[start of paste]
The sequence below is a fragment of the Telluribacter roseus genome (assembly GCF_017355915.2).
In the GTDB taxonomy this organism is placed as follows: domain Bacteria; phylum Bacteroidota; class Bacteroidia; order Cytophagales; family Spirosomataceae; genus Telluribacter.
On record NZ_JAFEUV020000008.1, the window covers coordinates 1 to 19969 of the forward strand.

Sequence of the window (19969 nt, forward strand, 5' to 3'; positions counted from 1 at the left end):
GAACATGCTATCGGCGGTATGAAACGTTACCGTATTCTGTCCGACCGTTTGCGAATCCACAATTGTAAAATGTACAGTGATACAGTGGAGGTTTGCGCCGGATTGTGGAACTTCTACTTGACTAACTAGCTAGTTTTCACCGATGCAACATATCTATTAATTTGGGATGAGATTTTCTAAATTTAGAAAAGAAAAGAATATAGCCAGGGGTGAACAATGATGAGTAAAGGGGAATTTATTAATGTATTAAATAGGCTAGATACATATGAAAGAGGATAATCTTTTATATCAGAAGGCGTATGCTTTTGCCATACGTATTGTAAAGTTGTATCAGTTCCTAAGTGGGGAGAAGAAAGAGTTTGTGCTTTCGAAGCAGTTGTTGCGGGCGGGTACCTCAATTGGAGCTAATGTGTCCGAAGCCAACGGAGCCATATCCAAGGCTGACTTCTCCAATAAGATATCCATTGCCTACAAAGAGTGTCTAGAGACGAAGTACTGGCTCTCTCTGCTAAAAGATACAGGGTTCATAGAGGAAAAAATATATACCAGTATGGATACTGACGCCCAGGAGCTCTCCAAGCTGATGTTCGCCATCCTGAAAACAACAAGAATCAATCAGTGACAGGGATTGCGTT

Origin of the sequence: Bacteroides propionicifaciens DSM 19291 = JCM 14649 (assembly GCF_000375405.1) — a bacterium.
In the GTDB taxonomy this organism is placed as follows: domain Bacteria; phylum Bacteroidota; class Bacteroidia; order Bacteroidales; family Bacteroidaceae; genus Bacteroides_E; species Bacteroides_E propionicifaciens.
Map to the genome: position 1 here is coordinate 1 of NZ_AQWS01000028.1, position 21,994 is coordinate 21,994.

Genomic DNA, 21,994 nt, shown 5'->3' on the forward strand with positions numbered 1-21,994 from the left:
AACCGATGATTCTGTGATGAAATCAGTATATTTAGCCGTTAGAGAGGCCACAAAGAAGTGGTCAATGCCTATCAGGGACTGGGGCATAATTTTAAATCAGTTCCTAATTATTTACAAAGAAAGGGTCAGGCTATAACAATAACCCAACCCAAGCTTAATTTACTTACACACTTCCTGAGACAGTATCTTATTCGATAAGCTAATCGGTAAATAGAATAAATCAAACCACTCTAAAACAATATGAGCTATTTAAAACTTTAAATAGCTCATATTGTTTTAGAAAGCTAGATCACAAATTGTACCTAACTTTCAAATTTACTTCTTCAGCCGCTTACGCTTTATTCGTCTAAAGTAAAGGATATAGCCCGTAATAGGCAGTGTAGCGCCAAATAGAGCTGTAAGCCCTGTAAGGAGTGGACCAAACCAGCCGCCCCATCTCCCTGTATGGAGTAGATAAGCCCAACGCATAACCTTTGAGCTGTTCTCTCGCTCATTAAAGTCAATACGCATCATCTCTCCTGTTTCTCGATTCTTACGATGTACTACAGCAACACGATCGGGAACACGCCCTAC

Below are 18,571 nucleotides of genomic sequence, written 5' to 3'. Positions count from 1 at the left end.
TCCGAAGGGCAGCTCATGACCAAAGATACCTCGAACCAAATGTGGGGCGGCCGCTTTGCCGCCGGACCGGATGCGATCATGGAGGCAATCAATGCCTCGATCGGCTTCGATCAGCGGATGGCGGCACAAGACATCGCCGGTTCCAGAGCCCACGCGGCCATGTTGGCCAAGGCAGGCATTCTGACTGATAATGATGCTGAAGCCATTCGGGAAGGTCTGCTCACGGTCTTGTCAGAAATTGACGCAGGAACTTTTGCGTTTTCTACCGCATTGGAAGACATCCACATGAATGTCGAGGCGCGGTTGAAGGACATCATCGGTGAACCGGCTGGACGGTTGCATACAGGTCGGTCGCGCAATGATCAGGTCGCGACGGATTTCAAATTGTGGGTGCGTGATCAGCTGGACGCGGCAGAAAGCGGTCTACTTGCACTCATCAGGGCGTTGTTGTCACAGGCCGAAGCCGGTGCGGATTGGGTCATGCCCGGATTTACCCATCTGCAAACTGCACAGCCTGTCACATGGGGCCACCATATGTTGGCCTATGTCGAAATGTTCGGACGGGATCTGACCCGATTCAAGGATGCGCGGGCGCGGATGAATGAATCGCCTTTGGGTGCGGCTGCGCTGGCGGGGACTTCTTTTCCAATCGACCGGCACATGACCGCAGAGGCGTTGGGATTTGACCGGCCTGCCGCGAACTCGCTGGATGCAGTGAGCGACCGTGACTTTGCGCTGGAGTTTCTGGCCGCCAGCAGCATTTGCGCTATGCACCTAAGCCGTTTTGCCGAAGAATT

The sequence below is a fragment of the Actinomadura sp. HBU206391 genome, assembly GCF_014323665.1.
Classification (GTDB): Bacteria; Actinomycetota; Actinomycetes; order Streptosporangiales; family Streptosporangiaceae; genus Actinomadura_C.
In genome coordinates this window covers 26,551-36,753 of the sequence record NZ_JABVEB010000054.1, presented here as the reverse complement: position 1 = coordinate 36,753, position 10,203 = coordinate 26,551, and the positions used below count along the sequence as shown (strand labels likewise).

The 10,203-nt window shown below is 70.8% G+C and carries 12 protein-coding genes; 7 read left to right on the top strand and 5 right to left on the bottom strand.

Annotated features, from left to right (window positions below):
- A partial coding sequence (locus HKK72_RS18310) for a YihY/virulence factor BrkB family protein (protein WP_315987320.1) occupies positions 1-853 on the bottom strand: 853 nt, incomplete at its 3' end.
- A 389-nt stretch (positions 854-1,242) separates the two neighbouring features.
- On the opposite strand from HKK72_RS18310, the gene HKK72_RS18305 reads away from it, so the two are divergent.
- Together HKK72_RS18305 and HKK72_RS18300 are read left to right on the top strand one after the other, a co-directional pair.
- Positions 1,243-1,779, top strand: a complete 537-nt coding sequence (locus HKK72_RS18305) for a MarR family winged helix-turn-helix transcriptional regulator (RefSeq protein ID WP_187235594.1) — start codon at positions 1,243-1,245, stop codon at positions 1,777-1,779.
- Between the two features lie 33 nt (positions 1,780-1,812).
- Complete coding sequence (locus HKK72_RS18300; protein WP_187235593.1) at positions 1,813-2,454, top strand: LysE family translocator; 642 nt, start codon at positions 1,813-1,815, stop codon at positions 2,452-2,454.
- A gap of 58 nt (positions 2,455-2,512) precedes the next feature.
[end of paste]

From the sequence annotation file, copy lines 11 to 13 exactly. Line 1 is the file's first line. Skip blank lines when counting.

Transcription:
Below are 18,571 nucleotides of genomic sequence, written 5' to 3'. Positions count from 1 at the left end.
TCCGAAGGGCAGCTCATGACCAAAGATACCTCGAACCAAATGTGGGGCGGCCGCTTTGCCGCCGGACCGGATGCGATCATGGAGGCAATCAATGCCTCGATCGGCTTCGATCAGCGGATGGCGGCACAAGACATCGCCGGTTCCAGAGCCCACGCGGCCATGTTGGCCAAGGCAGGCATTCTGACTGATAATGATGCTGAAGCCATTCGGGAAGGTCTGCTCACGGTCTTGTCAGAAATTGACGCAGGAACTTTTGCGTTTTCTACCGCATTGGAAGACATCCACATGAATGTCGAGGCGCGGTTGAAGGACATCATCGGTGAACCGGCTGGACGGTTGCATACAGGTCGGTCGCGCAATGATCAGGTCGCGACGGATTTCAAATTGTGGGTGCGTGATCAGCTGGACGCGGCAGAAAGCGGTCTACTTGCACTCATCAGGGCGTTGTTGTCACAGGCCGAAGCCGGTGCGGATTGGGTCATGCCCGGATTTACCCATCTGCAAACTGCACAGCCTGTCACATGGGGCCACCATATGTTGGCCTATGTCGAAATGTTCGGACGGGATCTGACCCGATTCAAGGATGCGCGGGCGCGGATGAATGAATCGCCTTTGGGTGCGGCTGCGCTGGCGGGGACTTCTTTTCCAATCGACCGGCACATGACCGCAGAGGCGTTGGGATTTGACCGGCCTGCCGCGAACTCGCTGGATGCAGTGAGCGACCGTGACTTTGCGCTGGAGTTTCTGGCCGCCAGCAGCATTTGCGCTATGCACCTAAGCCGTTTTGCCGAAGAATT

The sequence below is a fragment of the Actinomadura sp. HBU206391 genome, assembly GCF_014323665.1.